Ole mas disappearing in Sando

Monday, March 4, 2019 - 13:15

While the young and young at heart rev­elled in the paint, pow­der and wa­ter dur­ing J’Ou­vert fes­tiv­i­ties in San Fer­nan­do, there wasn’t much for the old­er spec­ta­tors who came out hop­ing to see tra­di­tion­al mas.

There was on­ly de­fend­ing cham­pi­ons Blue Boy who of­fered some po­lit­i­cal and so­cial satir­i­cal por­tray­als for the judges and spec­ta­tors at Har­ris Prom­e­nade on Car­ni­val Mon­day, prompt­ing con­cerns that the art­form may be dy­ing.

Blue Boys bandleader Val Ram­s­ingh, 68, said that af­ter play­ing ole mas with the band for the past 37 years, he was wor­ried that when he and his bandmates re­tire, it will be the end for the ole mas in the city.

How­ev­er, he is com­mit­ted to keep­ing it alive.

Blue Boys pre­sen­ta­tion of Mind Yuh Busi­ness was in ho­n­our of for­mer band mem­ber, George “Bun­ny” Di­ef­fen­thaller, who died on New Year’s Day.

Di­ef­fen­thaller is al­so the fa­ther of so­ca star Kes. Ty­ronne Nanan, the de­fend­ing J’Ou­vert King, first took the spot­light, swing­ing an Oreo Cook­ie while hold­ing the plac­ard, “Row-Lee Ad­dress to the Na­tion”. Next up, Dave Jag­ger­nath’s Sa­van­nah Grass showed that his grass was not meant to walk on, but to be smoked.

“We go­ing to de­crim­i­nalise that soon. Right, Faris?” said Ram­s­ingh while nar­rat­ing the por­tray­al.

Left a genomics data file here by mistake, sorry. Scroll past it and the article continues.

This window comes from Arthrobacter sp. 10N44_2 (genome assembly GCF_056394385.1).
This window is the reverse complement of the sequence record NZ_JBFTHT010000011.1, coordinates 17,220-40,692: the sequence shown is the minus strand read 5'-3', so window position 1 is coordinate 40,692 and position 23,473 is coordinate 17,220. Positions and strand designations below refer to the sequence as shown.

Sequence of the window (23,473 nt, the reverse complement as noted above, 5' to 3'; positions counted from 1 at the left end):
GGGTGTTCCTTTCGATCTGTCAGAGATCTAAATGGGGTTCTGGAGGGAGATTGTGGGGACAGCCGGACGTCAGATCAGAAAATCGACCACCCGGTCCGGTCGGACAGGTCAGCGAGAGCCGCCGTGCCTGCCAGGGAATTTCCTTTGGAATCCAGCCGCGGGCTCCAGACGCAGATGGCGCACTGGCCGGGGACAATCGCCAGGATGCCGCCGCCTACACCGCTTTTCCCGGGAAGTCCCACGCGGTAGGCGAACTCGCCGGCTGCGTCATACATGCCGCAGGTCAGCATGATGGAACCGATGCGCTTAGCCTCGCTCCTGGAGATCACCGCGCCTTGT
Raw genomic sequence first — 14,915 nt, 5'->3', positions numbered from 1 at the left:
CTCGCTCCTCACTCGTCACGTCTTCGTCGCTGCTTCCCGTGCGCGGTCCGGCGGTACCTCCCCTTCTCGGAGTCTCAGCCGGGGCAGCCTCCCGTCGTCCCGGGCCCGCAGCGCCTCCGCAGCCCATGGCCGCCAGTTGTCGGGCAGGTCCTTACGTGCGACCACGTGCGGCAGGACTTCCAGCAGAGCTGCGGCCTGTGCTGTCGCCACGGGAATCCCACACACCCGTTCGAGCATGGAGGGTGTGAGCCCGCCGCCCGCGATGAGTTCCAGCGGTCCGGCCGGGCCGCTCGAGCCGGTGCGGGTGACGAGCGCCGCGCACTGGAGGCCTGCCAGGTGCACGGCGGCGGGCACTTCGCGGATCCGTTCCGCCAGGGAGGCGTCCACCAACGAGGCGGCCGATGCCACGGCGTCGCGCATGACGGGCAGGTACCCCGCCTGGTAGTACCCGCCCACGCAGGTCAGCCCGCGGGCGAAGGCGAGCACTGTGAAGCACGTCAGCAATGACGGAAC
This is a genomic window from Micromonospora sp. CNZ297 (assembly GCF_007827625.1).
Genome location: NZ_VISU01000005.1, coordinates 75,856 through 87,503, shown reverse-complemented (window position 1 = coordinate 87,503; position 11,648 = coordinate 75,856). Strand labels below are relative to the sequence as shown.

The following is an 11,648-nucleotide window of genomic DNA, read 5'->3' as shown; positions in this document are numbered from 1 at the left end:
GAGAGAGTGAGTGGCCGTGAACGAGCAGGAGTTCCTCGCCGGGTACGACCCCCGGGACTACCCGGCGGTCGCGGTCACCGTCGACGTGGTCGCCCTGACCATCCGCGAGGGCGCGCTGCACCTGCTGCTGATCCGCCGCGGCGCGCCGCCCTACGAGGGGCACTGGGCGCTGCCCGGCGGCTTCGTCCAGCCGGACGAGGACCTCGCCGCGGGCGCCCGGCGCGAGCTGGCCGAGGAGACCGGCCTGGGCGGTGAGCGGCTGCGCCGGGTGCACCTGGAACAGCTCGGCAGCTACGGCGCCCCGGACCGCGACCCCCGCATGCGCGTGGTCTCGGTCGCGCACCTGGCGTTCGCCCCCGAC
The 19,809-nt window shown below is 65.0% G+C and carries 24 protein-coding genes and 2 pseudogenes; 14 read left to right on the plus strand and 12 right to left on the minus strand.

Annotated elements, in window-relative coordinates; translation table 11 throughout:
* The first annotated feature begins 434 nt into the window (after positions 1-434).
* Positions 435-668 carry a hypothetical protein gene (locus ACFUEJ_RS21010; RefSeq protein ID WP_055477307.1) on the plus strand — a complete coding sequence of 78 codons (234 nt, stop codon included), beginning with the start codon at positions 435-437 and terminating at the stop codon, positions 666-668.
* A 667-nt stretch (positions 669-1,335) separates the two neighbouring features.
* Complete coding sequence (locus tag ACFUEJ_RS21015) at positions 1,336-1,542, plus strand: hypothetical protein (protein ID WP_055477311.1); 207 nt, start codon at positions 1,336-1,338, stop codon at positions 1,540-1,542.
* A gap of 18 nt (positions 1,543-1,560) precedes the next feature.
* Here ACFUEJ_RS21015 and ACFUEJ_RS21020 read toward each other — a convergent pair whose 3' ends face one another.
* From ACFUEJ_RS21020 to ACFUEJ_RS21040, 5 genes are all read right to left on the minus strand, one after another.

Even the de­par­ture of San­dals from To­ba­go was fea­tured with mas­quer­aders walk­ing bare feet on the as­phalt with the plac­ard “All To­bag­o­ni­ans Bare­foot. No San­dals.”

While spec­ta­tors en­joyed the pre­sen­ta­tion, it was short lived as Ram­s­ingh said some of his mem­bers had lost their way to the judg­ing point.

He told spec­ta­tors that ole mas was the av­enue for the low­er class to throw their in­sults and com­men­tary on the lives of the bour­geoisie.

How­ev­er, he said the band start­ed off with 175 mas­quer­aders but as the years went by it be­came dif­fi­cult to sell 25 jer­seys and this year the band on­ly had 25 mas­quer­aders.

“I re­mem­ber Hol­ly Be­taudi­er form­ing the parang band­wag­on when parang was dy­ing. We need to do some­thing like that to res­cue ole mas and J’Ou­vert. We are look­ing to re­mod­el it, but we don’t want to di­lute the brand.

You do not di­lute a brand so we are look­ing for spon­sor­ship. We don’t want J’ Ou­vert to de­scend in­to a street par­ty. We are try­ing our damnest to keep this alive and it seems the pow­ers who are in charge of this are do­ing every­thing to de­stroy it,” Ram­s­ingh said.

In an in­ter­view, San Fer­nan­do May­or Ju­nia Re­grel­lo said the phas­ing out of tra­di­tion­al mas was some­thing that has to be ac­cept­ed. Re­grel­lo said there are new trends de­vel­op­ing, where­by young peo­ple are not in­ter­est­ed in “plac­ard mas”.

“They are not bring­ing that hu­mour that we used to know.

They are more in­to the rev­el­ry and the plea­sure and the en­joy­ment of Car­ni­val and the mu­sic. In every­thing, there is give and take, and I will hold on to the tra­di­tion of what J’Ou­vert used to be

. If it is dy­ing, there is noth­ing we can do about it as the young peo­ple are not in­ter­est­ed in that any­more.

“The whole Car­ni­val is chang­ing, it’s evolv­ing. What tran­spired in the years gone by is no longer ex­cit­ing to some peo­ple.

Young peo­ple are bring­ing a new ap­proach, trends in­to what Car­ni­val is. Look at the ca­lyp­so tents for in­stance.

Look what hap­pened last night with the Di­manche Gras show. It does not have that cap­tive au­di­ence as be­fore.

We have to go with the times,” Re­grel­lo said.

Reporter: Kevon Felmine